March 22, 2018
HARROLD — All of Harrold Independent School District is packed into a two-story red brick building that sits off U.S. Highway 287, nestled among windmills, a water tower and farmland.
The district serves kids from a 200-square-mile area in Wilbarger County near the Texas-Oklahoma border. Everyone knows everyone in this rural district with 24 employees and 115 students, about 100 of whom commute from other towns.
It takes the county sheriff’s department about 15 minutes to respond to the average emergency call. So to close that gap, Superintendent David Thweatt created a plan in 2007 to arm certain staff members, including teachers and administrators.
“We take care of ourselves,” Thweatt said. “I don’t want to be anybody’s victim.”
Harrold ISD was the first of more than 170 Texas school districts — mostly in rural or isolated areas — to arm educators and other employees to prevent a possible tragedy. So far, Thweatt said, the armed employees in his district haven’t had to pull their guns.
But since the Feb. 14 shooting at Marjory Stoneman Douglas High School in Parkland, Florida, in which 17 people died, districts with such a policy have come under national scrutiny as more politicians have pushed for arming teachers or other school personnel.
Critics argue that allowing guns in schools makes students and staff less safe and adds another burden on schools. But proponents say it helps districts more quickly respond to active shooter situations, and the chosen employees often have to pass psychological or shooting tests.
“People always picture the absentminded woman who couldn’t find her gradebook,” Thweatt said. “They picture the worst candidate for this. And not everybody in our system is a candidate for this.”
“We take care of ourselves.”
Texas schools have two options if they want to arm staff members: The Guardian Plan allows local school boards to determine training standards and authorize specific employees to carry on campus at all times. The School Marshal Program also allows local boards to authorize employees, but they must be specially trained and licensed by the Texas Commission on Law Enforcement, which oversees the program. Under the marshal program, they can’t carry firearms around students.
Both programs require anonymity — only select officials can know who is armed in a school district — and both allow districts to offer armed employees a monetary stipend.
About 10 years ago, following the 2006 Pennsylvania Amish schoolhouse shooting that left five dead and the 2007 Virginia Tech shooting that left more than 30 dead, Thweatt created the Guardian Plan, fearing a similar incident could happen in Harrold.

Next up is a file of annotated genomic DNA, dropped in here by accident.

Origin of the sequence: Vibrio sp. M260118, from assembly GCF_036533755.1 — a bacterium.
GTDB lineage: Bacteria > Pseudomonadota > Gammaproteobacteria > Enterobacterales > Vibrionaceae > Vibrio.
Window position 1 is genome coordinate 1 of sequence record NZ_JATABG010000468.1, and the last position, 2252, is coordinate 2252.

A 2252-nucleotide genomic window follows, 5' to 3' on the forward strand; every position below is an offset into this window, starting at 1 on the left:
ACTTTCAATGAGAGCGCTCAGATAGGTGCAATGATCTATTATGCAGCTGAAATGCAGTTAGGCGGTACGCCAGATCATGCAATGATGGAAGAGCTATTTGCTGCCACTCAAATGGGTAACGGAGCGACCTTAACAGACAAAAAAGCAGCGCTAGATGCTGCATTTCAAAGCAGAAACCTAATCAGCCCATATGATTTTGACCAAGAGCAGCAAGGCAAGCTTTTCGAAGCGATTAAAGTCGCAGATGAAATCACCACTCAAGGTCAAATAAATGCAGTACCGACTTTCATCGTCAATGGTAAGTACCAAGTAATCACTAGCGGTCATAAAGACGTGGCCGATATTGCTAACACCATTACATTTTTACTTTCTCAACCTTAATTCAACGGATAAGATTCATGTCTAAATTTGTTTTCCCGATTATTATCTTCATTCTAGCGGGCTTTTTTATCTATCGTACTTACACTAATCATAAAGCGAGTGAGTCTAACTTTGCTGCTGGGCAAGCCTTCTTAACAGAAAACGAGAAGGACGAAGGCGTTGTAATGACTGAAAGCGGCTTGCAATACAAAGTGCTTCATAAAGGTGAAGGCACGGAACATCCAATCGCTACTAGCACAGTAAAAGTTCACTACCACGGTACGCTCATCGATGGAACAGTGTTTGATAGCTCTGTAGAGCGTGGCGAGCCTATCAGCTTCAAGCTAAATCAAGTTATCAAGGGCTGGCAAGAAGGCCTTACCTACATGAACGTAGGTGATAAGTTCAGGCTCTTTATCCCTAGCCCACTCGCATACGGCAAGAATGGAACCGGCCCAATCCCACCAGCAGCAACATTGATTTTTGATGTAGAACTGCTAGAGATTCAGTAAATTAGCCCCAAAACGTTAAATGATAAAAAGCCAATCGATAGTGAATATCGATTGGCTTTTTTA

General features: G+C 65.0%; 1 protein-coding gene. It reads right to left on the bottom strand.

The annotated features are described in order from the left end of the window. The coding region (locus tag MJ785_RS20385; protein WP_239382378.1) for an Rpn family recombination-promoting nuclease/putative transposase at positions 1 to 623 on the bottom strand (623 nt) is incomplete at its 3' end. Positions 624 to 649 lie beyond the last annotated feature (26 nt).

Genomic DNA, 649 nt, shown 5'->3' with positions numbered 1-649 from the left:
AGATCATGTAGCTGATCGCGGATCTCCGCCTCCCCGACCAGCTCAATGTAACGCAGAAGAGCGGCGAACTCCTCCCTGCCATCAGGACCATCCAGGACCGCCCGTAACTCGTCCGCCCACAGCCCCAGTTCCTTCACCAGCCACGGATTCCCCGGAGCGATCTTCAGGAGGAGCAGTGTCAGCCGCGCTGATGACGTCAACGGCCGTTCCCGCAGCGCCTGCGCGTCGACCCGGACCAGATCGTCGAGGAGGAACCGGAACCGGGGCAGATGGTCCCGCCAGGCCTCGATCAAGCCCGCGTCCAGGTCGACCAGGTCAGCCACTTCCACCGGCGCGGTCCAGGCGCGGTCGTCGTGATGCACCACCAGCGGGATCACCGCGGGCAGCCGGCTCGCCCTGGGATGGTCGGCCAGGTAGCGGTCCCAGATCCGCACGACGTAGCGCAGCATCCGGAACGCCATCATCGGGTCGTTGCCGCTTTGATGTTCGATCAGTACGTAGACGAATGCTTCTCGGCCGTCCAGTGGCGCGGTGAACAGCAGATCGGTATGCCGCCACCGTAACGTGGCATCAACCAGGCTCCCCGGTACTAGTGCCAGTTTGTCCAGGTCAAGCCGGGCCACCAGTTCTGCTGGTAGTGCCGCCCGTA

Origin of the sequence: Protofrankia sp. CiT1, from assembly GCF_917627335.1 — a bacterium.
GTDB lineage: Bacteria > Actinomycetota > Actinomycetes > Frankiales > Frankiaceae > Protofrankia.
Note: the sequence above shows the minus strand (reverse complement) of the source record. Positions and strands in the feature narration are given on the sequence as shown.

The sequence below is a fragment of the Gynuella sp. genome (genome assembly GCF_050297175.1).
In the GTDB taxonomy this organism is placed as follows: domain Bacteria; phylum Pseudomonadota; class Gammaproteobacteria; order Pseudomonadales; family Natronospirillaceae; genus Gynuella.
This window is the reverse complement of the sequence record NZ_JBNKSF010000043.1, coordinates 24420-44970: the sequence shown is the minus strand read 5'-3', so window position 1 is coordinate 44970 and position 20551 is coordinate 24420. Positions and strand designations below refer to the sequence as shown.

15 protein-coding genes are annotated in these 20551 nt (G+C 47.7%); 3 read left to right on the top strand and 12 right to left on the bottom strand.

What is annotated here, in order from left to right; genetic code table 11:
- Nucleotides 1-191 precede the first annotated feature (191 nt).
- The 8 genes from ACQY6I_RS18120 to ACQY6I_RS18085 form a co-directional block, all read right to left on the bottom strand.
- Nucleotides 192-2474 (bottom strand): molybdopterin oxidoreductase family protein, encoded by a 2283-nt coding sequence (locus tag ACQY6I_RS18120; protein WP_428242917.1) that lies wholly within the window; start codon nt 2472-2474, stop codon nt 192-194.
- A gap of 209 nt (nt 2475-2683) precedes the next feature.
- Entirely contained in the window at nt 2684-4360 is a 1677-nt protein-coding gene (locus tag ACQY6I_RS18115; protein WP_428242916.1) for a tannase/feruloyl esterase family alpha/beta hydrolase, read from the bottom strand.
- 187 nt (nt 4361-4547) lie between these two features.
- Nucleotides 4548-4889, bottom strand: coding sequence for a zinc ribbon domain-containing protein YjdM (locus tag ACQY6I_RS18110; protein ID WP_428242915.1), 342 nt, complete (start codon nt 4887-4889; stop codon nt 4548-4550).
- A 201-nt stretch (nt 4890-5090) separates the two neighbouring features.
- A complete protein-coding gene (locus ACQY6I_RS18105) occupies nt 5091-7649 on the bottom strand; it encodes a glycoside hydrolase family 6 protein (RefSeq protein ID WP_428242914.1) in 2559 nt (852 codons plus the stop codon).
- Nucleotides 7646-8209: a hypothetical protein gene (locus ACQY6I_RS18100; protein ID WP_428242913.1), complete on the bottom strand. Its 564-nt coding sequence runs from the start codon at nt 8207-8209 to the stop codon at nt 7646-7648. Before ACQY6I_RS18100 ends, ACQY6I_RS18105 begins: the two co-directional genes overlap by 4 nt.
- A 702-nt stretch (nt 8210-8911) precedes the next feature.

Thweatt wrote the policy, got school board members’ approval and had a team of attorneys look over the proposal to ensure it didn’t violate state or federal law. After Harrold ISD began arming employees, Thweatt shared what they had done with the Texas Association of School Boards, which compiles school district policies, and the idea began to spread.
Harrold ISD employees chosen to carry at school go through at least 15 hours of training that includes videos of hostage scenarios and shooting drills.
Thweatt said he uses his own judgment to determine whether an employee is a good candidate for such a potentially deadly responsibility.
“There’s no one on the Guardian team that I haven’t worked closely with for at least three or four years,” he said.
Harrold ISD Superintendent David Thweatt, in the K-12 school. Thweatt created the Guardian Plan, which allows chosen educators to carry on campus. Marjorie Kamys Cotera for The Texas Tribune
The Guardian Plan began receiving more attention from other school districts after the 2012 shooting at Sandy Hook Elementary School in Connecticut, which left 28 dead — including 20 children and the shooter.
Texas Association of School Boards spokesperson Barbara Williams said at least 172 Texas districts have adopted the Guardian Plan. Because no state agency has responsibility for the plan, local school boards set training standards and decide who is approved to carry concealed handguns on school property.
At Fayetteville ISD, which adopted the plan in February, and Keene ISD, which adopted it in 2016, superintendents Jeff Harvey and Ricky Stephens said every armed employee in their districts has to take a mandatory psychological test administered by an outside party.
While Fayetteville ISD doesn’t require a specific amount of firearms training, Harvey said most staff members do around 20 hours per year — which can include going to a shooting range. Keene ISD goes a step further, Stephens said, requiring 80 hours of initial training and 40 hours annually after that.
After the Sandy Hook shooting — and amid mounting criticism that the Guardian Plan didn’t require police-style training — the Legislature passed the Protection of Texas Children Act in 2013.
The bill, authored by state Rep. Jason Villalba, R-Dallas, created the School Marshal Program — which President Donald Trump praised during a meeting of governors at the White House after the Parkland shooting.